When you read about 401(k) qualified retirement plans, it’s mostly assumed that it’s a traditional 401(k). Some employers also offer a Roth 401(k). In many ways, the two plans are similar; one big difference is how you’re taxed.

Tax Treatment

A Roth 401(k) is like a Roth IRA in its tax treatment. Instead of paying taxes when you withdraw money from your account – once you reach retirement – you’re taxed in the year you make the contribution.In other words, the money you put into a Roth 401(k) comes from your after-tax earnings. (By contrast, with a traditional 401(k), your contributions come out of pre-tax salary; that's why you're taxed on them when you withdraw the funds.) If you believe that you will be in a higher tax bracket once you reach retirement, a Roth 401(k) might be a better choice.

If you’re early in your career or unsure of how tax rates will trend in the future, the Roth 401(k) is probably a good way to go. Should your employer offer both, it’s best to talk to a financial professional about the differences between the two types of accounts before you decide which route to take. If you’re already investing in a Roth 401(k), here are a few ways to get the most out of your contributions.

1. Contribute up to the employer match

Many, though not all, employers match some portion of your 401(k) contribution. Even if your plan isn’t as attractive as you would like in terms of low-cost funds, the fact that your employer is giving you free money makes it worthwhile. Once you reach the maximum your employer will match, you can also contribute up to $5,500 to a Roth IRA as long as you don’t go over $17,500 in total contributions in a single year (2014 limits). This means that if you contribute $5,500 to your Roth IRA, you can contribute up to $12,000 to your Roth 401(k).

2. Speaking of an IRA

Many financial advisers suggest contributing some portion of your retirement dollars to an IRA because there are more investment options than you get in a 401(k), where the investment options are set by your employer. On the other hand, the larger range of options means that an IRA requires more financial knowledge on your part. If you don’t feel comfortable managing the account yourself, get help from a fee-only adviser who can help you find low cost investment products to maximize your return.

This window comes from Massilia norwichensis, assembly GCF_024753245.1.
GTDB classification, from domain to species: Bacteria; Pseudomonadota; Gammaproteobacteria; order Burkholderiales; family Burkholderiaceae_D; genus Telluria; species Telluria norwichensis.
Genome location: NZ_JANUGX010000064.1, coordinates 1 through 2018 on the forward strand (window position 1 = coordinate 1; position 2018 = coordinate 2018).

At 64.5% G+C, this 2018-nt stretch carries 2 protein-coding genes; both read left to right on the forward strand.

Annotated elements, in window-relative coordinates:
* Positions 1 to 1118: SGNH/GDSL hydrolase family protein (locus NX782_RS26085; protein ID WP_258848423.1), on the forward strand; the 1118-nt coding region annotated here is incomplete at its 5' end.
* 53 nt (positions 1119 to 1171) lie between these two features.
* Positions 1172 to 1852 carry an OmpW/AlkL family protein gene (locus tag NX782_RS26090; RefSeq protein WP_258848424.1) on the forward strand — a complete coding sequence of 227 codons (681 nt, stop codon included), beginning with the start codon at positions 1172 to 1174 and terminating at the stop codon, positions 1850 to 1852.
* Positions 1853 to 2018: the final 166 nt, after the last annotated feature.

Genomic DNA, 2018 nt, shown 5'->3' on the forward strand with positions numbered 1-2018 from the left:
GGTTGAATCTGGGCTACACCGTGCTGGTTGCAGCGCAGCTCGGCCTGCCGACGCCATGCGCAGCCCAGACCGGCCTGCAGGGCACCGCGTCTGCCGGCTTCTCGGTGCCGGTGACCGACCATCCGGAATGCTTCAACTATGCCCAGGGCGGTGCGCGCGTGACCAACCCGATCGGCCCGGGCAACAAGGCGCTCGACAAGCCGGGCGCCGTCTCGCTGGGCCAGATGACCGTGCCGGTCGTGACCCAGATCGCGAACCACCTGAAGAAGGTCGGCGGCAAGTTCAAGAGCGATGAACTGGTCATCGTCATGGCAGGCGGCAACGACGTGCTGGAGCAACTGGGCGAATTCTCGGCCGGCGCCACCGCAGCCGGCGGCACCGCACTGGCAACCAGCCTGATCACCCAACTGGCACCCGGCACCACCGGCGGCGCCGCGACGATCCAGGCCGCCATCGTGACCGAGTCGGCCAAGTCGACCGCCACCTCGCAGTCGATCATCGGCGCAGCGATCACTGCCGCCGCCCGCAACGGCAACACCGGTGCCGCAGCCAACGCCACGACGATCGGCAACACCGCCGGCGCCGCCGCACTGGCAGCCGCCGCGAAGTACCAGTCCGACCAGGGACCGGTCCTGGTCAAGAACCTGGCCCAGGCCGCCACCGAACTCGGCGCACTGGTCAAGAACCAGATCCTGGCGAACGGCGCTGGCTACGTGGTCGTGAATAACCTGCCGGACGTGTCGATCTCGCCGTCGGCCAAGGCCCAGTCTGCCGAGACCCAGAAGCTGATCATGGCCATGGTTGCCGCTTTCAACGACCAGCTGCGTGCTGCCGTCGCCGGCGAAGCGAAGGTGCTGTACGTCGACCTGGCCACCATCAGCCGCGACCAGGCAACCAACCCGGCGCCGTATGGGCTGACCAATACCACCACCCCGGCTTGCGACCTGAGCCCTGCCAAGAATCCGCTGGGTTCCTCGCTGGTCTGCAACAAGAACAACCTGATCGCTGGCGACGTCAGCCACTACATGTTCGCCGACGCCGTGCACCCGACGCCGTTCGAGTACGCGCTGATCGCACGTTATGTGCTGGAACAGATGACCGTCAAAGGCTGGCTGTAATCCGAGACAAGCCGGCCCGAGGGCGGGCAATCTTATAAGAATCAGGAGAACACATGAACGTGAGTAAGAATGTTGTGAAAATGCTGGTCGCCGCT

3. Think lower cost instead of higher return

Even the most brilliant financial minds can’t predict what the world’s economies will do in the future. The funds offered to you in your Roth 401(k) will have past performance data, but the past doesn’t predict the future. You can, however, predict the impact of fees. Look for options with low fees.

Many advisers suggest index funds over actively managed funds. Target date funds are convenient, but require the fund manager to pick the right investments to perform well just like any other actively managed fund. (For more on this, see An Introduction to Target Date Funds.) Novice investors should look at the fee structure first and stay away from funds with fees higher than 1%.

4. If you’re older, contribute more

The IRS allows for catch-up contributions for people over 50. For 401(k) plans, you can contribute an extra $5,500 making your limit $23,000 annually until you reach retirement age. Remember, any IRA contributions will lower the amount you can contribute to a 401(k).

5. Don’t make a lot of changes

A retirement account isn’t designed for short-term trading. Unless the markets are crashing around you, stay the course and let your investments ride out the natural up and down motion of the financial markets. Once per year, review your allocations and fund choices preferably with the help of a trusted professional.

The Bottom Line

A Roth 401(k) is perfect for people who believe they will be in a higher tax bracket upon retirement. Not all employers offer the Roth option. Check with your employer and if your company does offer a Roth 410(k), make an informed choice.

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